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Lawmakers Evaluate Session: A KERA Continuing Report

By Shelley Kofler, KERA News

Dallas, TX – Ask state legislators what they accomplished in Austin and you may hear about some bills you didn't know about. KERA's Shelley Kofler continues our follow-up to the recent legislative session by asking more North Texas lawmakers what got done and what didn't. School accountability was on the top of one lawmaker's list.

Shapiro in Senate: This is the accountability bill. For the first time we will maintain college readiness as a factor in rating our schools.

For Plano Republican Florence Shapiro, passage of the multi-faceted school accountability bill was among the best moments of the legislative session. In addition to changing the way students and campuses are evaluated, it allows third graders who fail the TAKS test to pass on to fourth grade. Currently they are held behind.

Shapiro: The most concern we heard throughout the travels we had was about third graders. How do you tell a third grader if they don't do well on the language arts part of the test they'll fail? That was causing a lot of heartache and problems.

Those students will now be offered extra help and individually monitored through the fifth grade where they will take the TAKS again.

Senator Shapiro says she's also pleased legislators appropriated $1.9 billion additional dollars for public schools, and an $800 one time pay raise to teachers.

State Senator Wendy Davis of Fort Worth and Rep. Chris Turner of Arlington list the same accomplishments and disappointments. On the plus side the two Democratic newcomers worked together to author some of the only relief approved this session for electric customers. Davis says the bill requires electric providers to notify consumers 30-days before their fixed-rate electric plans expire.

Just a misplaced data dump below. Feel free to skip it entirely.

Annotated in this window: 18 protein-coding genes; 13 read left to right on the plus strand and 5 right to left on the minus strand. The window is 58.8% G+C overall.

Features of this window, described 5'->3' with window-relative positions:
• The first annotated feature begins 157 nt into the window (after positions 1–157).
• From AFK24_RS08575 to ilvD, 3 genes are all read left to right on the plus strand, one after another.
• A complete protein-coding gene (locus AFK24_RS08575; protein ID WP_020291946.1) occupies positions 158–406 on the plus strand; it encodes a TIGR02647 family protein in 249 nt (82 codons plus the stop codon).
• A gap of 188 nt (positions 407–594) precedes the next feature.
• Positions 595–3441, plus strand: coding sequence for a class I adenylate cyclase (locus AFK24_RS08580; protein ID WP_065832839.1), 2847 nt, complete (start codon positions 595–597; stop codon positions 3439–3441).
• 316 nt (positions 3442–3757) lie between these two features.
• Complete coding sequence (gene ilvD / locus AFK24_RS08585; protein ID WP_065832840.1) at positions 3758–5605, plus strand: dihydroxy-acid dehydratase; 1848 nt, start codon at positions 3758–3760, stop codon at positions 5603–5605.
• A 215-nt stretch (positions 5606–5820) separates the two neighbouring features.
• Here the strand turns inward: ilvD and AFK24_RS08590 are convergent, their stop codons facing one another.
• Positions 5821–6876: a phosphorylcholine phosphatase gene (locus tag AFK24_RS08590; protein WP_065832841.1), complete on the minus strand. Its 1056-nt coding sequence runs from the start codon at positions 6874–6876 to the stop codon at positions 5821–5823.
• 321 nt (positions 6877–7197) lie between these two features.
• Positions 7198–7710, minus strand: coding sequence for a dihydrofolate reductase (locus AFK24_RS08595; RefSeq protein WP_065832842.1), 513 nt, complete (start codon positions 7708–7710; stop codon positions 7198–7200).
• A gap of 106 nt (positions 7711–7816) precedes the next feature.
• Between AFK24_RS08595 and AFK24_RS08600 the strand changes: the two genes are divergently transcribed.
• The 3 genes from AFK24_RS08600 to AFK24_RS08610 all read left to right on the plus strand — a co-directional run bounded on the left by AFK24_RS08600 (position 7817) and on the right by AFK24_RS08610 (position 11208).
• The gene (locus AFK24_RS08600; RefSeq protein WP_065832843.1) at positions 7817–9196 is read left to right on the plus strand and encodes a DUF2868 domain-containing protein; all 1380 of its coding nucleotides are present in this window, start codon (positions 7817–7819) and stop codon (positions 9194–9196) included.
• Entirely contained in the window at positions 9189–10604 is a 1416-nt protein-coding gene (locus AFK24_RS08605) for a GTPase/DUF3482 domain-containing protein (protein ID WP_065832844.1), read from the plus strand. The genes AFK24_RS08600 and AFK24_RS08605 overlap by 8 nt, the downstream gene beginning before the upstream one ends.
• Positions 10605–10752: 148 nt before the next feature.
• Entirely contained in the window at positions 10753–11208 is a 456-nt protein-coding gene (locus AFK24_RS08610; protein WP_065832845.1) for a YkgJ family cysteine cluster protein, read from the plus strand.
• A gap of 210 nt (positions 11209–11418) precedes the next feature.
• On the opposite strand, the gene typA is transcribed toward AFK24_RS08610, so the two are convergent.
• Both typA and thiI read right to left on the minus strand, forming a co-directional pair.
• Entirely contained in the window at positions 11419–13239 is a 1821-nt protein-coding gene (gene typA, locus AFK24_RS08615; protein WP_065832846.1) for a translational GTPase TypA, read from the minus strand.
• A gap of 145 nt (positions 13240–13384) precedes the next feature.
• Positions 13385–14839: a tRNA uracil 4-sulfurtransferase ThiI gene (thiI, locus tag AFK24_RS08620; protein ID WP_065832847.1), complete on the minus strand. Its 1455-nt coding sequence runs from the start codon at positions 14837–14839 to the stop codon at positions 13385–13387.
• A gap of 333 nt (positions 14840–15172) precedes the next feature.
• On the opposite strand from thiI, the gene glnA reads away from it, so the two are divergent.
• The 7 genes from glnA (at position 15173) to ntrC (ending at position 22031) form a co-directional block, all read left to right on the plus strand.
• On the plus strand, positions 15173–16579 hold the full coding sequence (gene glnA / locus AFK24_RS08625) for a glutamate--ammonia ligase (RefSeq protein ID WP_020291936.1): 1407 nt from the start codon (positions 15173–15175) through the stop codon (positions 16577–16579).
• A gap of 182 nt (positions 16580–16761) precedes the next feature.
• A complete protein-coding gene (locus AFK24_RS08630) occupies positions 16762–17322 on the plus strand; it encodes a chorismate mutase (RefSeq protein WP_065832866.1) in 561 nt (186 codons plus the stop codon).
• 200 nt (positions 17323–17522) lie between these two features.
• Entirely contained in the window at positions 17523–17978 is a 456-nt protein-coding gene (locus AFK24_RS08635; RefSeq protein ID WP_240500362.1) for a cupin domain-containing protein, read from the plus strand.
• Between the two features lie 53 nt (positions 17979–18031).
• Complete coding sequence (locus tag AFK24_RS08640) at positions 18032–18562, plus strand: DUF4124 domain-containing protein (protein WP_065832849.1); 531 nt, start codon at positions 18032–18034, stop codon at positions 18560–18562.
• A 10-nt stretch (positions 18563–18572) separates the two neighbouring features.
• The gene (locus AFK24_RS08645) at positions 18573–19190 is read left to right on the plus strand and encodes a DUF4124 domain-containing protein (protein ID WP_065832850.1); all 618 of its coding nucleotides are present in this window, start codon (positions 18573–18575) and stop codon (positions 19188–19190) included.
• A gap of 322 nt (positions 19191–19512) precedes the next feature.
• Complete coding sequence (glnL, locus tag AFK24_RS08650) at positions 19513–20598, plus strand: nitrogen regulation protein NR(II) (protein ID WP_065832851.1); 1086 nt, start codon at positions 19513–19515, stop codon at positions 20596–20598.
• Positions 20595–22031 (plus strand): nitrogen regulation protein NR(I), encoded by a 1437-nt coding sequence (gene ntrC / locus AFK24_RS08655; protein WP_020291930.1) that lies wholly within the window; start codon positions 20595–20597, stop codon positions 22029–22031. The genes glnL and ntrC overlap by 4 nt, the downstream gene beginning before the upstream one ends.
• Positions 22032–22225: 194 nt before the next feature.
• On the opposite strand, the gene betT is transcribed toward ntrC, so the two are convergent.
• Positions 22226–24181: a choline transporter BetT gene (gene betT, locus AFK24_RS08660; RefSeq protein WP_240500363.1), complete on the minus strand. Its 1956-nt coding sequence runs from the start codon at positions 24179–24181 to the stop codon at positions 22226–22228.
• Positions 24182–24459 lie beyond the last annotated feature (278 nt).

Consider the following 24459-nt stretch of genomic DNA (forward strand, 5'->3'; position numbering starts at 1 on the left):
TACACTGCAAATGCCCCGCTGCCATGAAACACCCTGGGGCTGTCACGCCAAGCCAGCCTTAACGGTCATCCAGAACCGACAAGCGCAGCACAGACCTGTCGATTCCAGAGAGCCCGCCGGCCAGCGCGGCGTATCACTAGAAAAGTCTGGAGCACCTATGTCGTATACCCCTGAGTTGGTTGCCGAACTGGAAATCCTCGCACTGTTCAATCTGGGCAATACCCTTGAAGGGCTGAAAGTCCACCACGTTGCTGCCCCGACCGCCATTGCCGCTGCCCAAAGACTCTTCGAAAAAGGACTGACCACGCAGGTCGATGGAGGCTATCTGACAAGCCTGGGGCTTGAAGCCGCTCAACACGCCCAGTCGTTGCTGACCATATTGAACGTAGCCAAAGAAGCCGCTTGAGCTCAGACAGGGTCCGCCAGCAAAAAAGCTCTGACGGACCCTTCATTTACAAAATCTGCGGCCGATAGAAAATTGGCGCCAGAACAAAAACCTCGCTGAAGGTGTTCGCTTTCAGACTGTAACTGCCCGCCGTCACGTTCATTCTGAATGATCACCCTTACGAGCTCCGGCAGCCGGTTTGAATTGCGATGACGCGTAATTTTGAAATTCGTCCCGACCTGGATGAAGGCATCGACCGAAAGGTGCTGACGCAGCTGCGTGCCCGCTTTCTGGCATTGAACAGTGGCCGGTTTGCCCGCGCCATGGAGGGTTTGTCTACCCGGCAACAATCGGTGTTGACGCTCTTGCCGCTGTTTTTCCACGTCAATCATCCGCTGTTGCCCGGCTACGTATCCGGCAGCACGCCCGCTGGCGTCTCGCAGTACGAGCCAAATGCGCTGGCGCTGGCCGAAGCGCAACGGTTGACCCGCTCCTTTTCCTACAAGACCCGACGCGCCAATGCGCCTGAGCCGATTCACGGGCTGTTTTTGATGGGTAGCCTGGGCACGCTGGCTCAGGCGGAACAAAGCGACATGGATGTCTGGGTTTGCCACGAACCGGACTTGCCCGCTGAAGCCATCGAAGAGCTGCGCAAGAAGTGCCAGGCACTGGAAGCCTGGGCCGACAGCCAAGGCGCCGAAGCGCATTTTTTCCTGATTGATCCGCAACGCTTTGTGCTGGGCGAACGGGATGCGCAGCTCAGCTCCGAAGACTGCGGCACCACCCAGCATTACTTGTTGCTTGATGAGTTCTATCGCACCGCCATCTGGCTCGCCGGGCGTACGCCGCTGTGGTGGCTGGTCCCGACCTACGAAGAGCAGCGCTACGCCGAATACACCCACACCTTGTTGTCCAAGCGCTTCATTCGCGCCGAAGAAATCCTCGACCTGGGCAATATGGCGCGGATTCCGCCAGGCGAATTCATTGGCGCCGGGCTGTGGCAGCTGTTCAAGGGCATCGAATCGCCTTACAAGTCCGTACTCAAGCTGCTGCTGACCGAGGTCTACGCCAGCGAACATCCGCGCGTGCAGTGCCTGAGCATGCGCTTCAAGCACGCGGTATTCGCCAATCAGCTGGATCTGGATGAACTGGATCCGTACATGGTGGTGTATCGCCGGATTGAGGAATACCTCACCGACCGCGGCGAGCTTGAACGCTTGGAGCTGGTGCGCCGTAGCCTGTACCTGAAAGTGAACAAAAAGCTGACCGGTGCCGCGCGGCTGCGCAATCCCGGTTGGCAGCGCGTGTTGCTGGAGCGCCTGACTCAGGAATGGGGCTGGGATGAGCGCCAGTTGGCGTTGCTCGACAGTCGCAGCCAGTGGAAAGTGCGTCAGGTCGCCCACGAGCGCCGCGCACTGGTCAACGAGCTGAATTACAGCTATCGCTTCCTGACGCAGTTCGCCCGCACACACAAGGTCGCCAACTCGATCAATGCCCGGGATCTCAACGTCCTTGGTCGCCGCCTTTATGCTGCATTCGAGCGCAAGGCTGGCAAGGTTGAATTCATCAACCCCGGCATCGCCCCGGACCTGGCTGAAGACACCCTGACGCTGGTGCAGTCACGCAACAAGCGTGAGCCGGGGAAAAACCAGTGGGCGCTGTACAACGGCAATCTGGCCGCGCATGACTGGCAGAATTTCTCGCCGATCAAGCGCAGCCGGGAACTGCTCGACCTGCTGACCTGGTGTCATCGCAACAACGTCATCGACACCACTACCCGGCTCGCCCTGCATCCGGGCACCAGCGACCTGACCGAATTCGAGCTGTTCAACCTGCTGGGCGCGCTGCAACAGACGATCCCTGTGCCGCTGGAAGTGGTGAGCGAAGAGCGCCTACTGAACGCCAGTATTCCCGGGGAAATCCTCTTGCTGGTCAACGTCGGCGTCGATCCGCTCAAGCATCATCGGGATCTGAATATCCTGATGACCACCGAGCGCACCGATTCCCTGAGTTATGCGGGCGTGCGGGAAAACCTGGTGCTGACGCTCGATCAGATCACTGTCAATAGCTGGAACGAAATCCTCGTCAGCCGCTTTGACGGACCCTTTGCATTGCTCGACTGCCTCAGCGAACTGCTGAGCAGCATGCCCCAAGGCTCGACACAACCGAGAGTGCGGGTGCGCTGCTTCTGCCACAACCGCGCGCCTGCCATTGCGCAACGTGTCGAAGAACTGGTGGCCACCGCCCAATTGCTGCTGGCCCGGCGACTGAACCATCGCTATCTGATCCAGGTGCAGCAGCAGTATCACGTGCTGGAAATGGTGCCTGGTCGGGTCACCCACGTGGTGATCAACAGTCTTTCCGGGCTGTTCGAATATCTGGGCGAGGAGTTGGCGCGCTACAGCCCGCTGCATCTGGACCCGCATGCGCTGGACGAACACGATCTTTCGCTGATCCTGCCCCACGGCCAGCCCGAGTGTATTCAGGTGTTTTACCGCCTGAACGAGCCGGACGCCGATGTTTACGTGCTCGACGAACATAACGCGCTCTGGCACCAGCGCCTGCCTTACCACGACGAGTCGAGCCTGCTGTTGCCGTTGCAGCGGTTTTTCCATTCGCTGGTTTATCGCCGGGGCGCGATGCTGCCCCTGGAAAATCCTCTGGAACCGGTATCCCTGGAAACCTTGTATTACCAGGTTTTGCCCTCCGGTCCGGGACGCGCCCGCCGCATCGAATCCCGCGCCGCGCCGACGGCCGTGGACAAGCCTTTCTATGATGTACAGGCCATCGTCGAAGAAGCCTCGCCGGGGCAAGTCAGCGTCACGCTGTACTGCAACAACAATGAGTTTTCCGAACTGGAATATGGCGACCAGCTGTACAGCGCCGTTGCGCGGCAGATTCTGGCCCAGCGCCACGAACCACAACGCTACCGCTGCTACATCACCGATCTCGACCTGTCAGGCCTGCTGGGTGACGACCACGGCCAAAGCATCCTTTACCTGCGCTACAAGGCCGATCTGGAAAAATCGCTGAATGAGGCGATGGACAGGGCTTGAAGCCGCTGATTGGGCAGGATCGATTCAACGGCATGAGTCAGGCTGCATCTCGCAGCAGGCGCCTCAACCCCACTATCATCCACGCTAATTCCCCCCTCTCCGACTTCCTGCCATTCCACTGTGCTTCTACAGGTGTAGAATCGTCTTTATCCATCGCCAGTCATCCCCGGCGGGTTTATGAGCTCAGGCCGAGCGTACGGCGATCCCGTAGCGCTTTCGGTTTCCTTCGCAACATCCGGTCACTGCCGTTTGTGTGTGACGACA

Davis: "So that they're not surprised by getting moved into a high-cost plan before they realize their plan is terminating and then being stuck with that plan while they're trying to sign up with a different provider.

Turner says the greatest disappointment was failure to address consumer pocketbook concerns.

Turner: We had an opportunity to address insurance- specifically homeowners, auto and health insurance- and we didn't do it. I think that is the biggest disappointment.

Republican Burt Solomons of Carrollton chairs the House state affairs committee which began talking about electricity industry reforms even though the talk didn't lead to successful legislation this session. Solomon says he's most proud of a bill that requires teens be at least 16-and-a-half years old before they use a tanning bed. They would need a parent's permission if they're under 18.

Solomons: The tanning bed bill was one of those that sort of took off and you realize how important it is to keep young children from developing melanoma at an early age.

Solomons' biggest disappointment: the failure of a home owner association bill he's worked on for five years.

Solomons: It allowed the home owner associations to do business but more openly. They had to announce when they had meetings and they had to have real elections to the boards.

Solomons says the bill would have addressed about 65-percent of all the battles property owners have with home owner associations. While it passed the house it didn't reach the floor of the Senate.

Email Shelley Kofler